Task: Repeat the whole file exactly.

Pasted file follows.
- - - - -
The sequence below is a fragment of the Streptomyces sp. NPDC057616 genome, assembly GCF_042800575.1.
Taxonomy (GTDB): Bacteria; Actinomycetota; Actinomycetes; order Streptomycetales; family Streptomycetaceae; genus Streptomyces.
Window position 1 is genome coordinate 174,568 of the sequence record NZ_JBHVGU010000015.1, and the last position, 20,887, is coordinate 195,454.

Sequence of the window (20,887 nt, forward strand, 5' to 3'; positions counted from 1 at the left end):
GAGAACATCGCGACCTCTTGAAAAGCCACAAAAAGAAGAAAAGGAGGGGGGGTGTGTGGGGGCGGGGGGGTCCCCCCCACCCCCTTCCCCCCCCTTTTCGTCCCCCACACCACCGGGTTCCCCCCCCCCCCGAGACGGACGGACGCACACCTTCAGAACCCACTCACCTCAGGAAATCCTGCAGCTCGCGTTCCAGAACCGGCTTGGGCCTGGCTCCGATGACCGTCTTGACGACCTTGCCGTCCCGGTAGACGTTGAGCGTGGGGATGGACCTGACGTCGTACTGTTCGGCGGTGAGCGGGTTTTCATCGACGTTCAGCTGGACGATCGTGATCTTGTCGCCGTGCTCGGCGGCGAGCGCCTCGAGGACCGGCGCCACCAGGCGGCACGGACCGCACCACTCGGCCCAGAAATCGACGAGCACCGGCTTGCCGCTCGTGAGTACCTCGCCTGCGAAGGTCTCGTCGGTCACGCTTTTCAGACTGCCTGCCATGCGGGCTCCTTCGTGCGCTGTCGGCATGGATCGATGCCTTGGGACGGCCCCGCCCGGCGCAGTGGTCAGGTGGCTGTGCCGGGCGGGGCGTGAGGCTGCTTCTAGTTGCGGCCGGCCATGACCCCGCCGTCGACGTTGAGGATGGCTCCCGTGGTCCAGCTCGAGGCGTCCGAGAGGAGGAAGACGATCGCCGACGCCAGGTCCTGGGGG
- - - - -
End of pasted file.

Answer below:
The sequence below is a fragment of the Streptomyces sp. NPDC057616 genome, assembly GCF_042800575.1.
Taxonomy (GTDB): Bacteria; Actinomycetota; Actinomycetes; order Streptomycetales; family Streptomycetaceae; genus Streptomyces.
Window position 1 is genome coordinate 174,568 of the sequence record NZ_JBHVGU010000015.1, and the last position, 20,887, is coordinate 195,454.

Sequence of the window (20,887 nt, forward strand, 5' to 3'; positions counted from 1 at the left end):
GAGAACATCGCGACCTCTTGAAAAGCCACAAAAAGAAGAAAAGGAGGGGGGGTGTGTGGGGGCGGGGGGGTCCCCCCCACCCCCTTCCCCCCCCTTTTCGTCCCCCACACCACCGGGTTCCCCCCCCCCCCGAGACGGACGGACGCACACCTTCAGAACCCACTCACCTCAGGAAATCCTGCAGCTCGCGTTCCAGAACCGGCTTGGGCCTGGCTCCGATGACCGTCTTGACGACCTTGCCGTCCCGGTAGACGTTGAGCGTGGGGATGGACCTGACGTCGTACTGTTCGGCGGTGAGCGGGTTTTCATCGACGTTCAGCTGGACGATCGTGATCTTGTCGCCGTGCTCGGCGGCGAGCGCCTCGAGGACCGGCGCCACCAGGCGGCACGGACCGCACCACTCGGCCCAGAAATCGACGAGCACCGGCTTGCCGCTCGTGAGTACCTCGCCTGCGAAGGTCTCGTCGGTCACGCTTTTCAGACTGCCTGCCATGCGGGCTCCTTCGTGCGCTGTCGGCATGGATCGATGCCTTGGGACGGCCCCGCCCGGCGCAGTGGTCAGGTGGCTGTGCCGGGCGGGGCGTGAGGCTGCTTCTAGTTGCGGCCGGCCATGACCCCGCCGTCGACGTTGAGGATGGCTCCCGTGGTCCAGCTCGAGGCGTCCGAGAGGAGGAAGACGATCGCCGACGCCAGGTCCTGGGGG